In its letter to the Home Secretary in October 2012, the Advisory Council on the Misuse of Drugs stated that “O-desmethyltramadol is being offered for sale as a ‘legal high’ and has been identified as an undeclared ingredient of a ‘legal high’ product called ‘Krypton’. ‘Krypton’ is sold as an herbal material, claimed to consist of Kratom leaves (Mitragyna speciosa) from a Southeast Asian tree which, when chewed, produce narcotic and opiate-like effects. The packaging of ‘Krypton’ is very similar to that of ‘Spice’ (an herbal material containing synthetic cannabinoids), that is, brightly printed foil sachets containing a few grams of ground herbal material of unknown origin and authenticity. As with ‘Spice’, the apparently natural herbal product has been found to be ‘spiked’, in this case with synthetic O-desmethyltramadol, to produce additional psychoactive effects.”: see [link].
DRUG LAW REFORM AND POLICY
NOTE: KHAT: For a copy of the House of Commons Home Affairs Committee Eleventh Report (of Session 2013-14) on KHAT, see the following link: [link].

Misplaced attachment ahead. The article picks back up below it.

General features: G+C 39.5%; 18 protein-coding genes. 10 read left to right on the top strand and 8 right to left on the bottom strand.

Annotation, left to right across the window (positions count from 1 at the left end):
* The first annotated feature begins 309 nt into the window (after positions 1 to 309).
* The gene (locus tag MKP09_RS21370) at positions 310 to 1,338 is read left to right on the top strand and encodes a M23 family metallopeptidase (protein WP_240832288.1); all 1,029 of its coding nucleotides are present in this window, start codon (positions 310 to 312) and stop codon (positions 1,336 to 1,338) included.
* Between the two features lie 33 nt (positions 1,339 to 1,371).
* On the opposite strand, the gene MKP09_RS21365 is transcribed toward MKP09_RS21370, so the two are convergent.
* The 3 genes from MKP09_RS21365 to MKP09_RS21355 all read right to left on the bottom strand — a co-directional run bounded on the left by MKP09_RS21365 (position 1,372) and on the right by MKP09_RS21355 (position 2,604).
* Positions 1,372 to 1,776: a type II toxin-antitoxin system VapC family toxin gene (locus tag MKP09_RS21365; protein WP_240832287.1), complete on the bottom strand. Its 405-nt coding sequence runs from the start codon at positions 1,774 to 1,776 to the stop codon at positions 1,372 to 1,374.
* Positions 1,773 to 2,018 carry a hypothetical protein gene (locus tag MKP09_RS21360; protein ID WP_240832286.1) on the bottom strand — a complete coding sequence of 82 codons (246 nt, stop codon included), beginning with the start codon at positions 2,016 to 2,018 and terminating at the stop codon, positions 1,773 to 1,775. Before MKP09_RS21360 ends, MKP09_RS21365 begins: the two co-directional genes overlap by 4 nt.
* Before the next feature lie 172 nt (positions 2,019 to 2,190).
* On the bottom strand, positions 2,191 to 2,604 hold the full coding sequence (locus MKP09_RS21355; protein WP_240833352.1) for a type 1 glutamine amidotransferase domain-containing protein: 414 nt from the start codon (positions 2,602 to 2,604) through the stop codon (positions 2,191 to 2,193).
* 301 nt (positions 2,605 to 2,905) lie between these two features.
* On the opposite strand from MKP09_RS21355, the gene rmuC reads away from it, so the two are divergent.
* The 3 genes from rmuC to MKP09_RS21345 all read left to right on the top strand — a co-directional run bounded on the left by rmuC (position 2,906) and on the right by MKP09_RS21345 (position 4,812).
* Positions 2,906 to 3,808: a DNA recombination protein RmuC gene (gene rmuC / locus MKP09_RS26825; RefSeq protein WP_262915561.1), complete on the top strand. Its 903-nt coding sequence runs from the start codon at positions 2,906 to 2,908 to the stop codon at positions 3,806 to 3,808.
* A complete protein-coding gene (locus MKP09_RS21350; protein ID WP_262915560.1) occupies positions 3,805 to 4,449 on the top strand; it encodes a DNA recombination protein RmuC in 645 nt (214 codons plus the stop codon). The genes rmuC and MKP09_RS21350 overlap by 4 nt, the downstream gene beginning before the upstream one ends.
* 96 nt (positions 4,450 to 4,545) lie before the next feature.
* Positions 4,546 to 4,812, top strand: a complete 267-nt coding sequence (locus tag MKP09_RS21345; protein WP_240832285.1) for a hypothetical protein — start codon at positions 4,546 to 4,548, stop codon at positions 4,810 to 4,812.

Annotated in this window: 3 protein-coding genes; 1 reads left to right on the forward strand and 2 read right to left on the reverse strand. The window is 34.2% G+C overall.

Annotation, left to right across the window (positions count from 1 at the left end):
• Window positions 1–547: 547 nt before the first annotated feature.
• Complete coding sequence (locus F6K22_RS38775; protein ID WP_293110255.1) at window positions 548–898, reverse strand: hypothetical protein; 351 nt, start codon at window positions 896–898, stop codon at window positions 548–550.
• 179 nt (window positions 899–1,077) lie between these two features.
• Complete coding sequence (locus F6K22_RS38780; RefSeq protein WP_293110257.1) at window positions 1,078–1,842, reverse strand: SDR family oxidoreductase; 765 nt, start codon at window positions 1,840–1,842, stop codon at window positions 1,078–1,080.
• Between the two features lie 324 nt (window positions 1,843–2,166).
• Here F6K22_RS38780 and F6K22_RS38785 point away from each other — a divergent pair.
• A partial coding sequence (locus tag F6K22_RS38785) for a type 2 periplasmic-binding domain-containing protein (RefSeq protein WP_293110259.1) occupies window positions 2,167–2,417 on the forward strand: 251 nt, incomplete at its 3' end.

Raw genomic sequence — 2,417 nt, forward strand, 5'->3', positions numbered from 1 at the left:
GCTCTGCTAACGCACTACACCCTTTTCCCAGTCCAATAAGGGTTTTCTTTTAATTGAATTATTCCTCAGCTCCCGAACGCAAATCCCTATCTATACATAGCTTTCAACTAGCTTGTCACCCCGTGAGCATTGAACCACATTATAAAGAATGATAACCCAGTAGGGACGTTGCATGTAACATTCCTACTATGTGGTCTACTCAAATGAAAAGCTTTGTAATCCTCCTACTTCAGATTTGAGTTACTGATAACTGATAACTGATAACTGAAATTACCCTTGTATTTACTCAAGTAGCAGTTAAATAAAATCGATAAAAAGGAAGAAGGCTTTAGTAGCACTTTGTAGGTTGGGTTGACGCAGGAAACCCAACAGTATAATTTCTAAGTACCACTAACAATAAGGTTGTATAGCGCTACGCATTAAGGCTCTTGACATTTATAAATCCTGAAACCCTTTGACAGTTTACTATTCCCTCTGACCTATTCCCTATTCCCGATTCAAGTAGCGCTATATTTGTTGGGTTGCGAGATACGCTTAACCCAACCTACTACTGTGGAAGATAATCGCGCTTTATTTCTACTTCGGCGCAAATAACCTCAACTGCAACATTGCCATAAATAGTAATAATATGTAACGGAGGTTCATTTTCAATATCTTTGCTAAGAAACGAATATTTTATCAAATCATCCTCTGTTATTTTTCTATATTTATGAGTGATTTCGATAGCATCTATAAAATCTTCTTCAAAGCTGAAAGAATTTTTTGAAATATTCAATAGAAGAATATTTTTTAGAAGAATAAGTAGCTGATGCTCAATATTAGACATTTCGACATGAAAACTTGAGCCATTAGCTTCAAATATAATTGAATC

NOTE: ACMD recommendations re NBOMe compounds and “Benzofury” : For a copy of the ACMD recommendations (28th November 2013), see the following link: [link].
NOTE: A copy of the “All-Party Parliamentary Group for Drug Policy Reform Report of an Inquiry into new psychoactive substances” (January 2013), is available from the following link: “Towards a Safer Drug Policy: Challenges and Opportunities arising from ‘legal highs’” [link].
KHAT: A copy of the Report of the Advisory Council on the Misuse of Drugs regarding Khat, was published on the 23rd January 2013, concluding that “On the basis of the available evidence, the overwhelming majority of Council members consider that khat should not be controlled under the Misuse of Drugs Act 1971. “Khat: A review of its potential harms to the individual and communities in the UK” (January 2013), is available from the following link: [link].